GOP Sen. Bunning threatens to sue fellow Republicans
It wasn't so long ago when one of the GOP's greatest rallying cries -- apart from keeping homosexuals away from wedding chapels -- was the elimination of frivolous lawsuits.
"Tort reform," they called it, evoking images of ambulance-chasing, money-grubbing "trial lawyers" and greedy, spoiled Americans eager to sue over so much as spilled coffee.
But really, what could be less frivolous than a little old-fashioned infighting? On Tuesday, Senator Jim Bunning threatened to sue fellow Republicans if they do not support his bid for reelection in 2010.
Bunning's threat was leveled after rumors that the National Republican Senatorial Committee was courting David Williams, president of the Kentucky State Senate, to take a shot at the incumbent senator's seat.
"Support of incumbents is the only reason for (the NRSC's) existence," Bunning said. "So if they recruited someone and supported them in a primary against me, I would be able to sue them because theyíre not following their bylaws."
"Just to clear up any potential confusion, the NRSC supports Sen. Bunning," Sen. John Cornyn (R-TX), chairman of the NRSC, told Kentucky's Courier-Journal.
The Texan called it a "misunderstanding," though Bunning was much more terse.
"I donít believe anything John Cornyn says," the senator told the Courier-Journal. "Iíve had miscommunications with John Cornyn from, I guess, the first week of this current session of the Senate. He either doesnít understand English or he doesnít understand direct: ĎIím going to run,í which I said to him in the cloakroom of our chamber."
"Amber Wilkerson, a spokeswoman for the N.R.S.C., wrote in an e-mail message that Mr. Cornyn 'has no intention of recruiting a primary opponent against him,'" reported the New York Times. "She added that the meeting with David Williams, the president of the Kentucky Senate, was just a courtesy visit."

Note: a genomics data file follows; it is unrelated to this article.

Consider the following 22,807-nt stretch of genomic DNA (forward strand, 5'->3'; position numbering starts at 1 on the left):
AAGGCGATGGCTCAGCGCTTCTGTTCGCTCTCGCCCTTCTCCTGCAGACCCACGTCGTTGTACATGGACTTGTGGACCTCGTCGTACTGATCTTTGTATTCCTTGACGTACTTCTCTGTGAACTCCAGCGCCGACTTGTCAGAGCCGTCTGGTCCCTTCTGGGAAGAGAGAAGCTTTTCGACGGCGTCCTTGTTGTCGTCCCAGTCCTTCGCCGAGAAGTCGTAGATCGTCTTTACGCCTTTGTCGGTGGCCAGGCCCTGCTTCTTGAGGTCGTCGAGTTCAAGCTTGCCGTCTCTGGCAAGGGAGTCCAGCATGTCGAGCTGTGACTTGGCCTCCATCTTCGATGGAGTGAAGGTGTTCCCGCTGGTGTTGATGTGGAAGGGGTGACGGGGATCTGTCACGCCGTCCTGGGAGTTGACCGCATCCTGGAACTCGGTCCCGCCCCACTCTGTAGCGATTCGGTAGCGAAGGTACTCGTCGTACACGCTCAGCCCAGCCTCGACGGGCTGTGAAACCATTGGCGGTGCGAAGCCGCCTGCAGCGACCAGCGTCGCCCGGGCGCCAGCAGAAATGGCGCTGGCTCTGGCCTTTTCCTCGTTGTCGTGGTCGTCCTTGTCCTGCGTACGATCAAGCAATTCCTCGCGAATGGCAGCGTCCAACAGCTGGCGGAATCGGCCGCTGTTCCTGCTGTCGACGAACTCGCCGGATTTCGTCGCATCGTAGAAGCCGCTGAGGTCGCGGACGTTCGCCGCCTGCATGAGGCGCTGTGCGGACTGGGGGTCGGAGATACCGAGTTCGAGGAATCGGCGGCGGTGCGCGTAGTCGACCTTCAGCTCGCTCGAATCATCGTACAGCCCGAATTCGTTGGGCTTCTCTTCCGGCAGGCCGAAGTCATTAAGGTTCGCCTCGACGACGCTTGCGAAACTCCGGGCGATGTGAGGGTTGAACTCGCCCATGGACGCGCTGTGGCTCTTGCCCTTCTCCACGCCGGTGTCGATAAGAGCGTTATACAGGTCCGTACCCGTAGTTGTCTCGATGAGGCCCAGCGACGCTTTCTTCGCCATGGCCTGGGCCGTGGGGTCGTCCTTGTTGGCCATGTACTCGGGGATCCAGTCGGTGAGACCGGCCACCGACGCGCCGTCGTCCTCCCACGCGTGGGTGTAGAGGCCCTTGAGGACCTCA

For just a Tuesday, Sen. Bunning is having one bad week. Monday, after a firestorm of criticism, he apologized for predicting Supreme Court Justice Ruth Bader Ginsburg would be dead within nine months. Ginsburg was recently diagnosed with pancreatic cancer.
In his apology, Bunning misspelled Ginsburg's name. Of course, it was not the senator's first scrape with controversy.
"Bunning once compared [a Democratic challenger's] appearance to one of Saddam Hussein's sons, and made an unsubstantiated claim that his wife wound up 'black and blue' after an alleged encounter with his rival's staffers at a political picnic," reported USA Today after Bunning narrowly won reelection in 2004.
"The senator also admitted he was unaware that a group of Army reservists had refused a convoy mission in Iraq, and said he hadn't read a newspaper in weeks and relied on Fox News for information."
|Get Raw exclusives as they break -- Email & mobile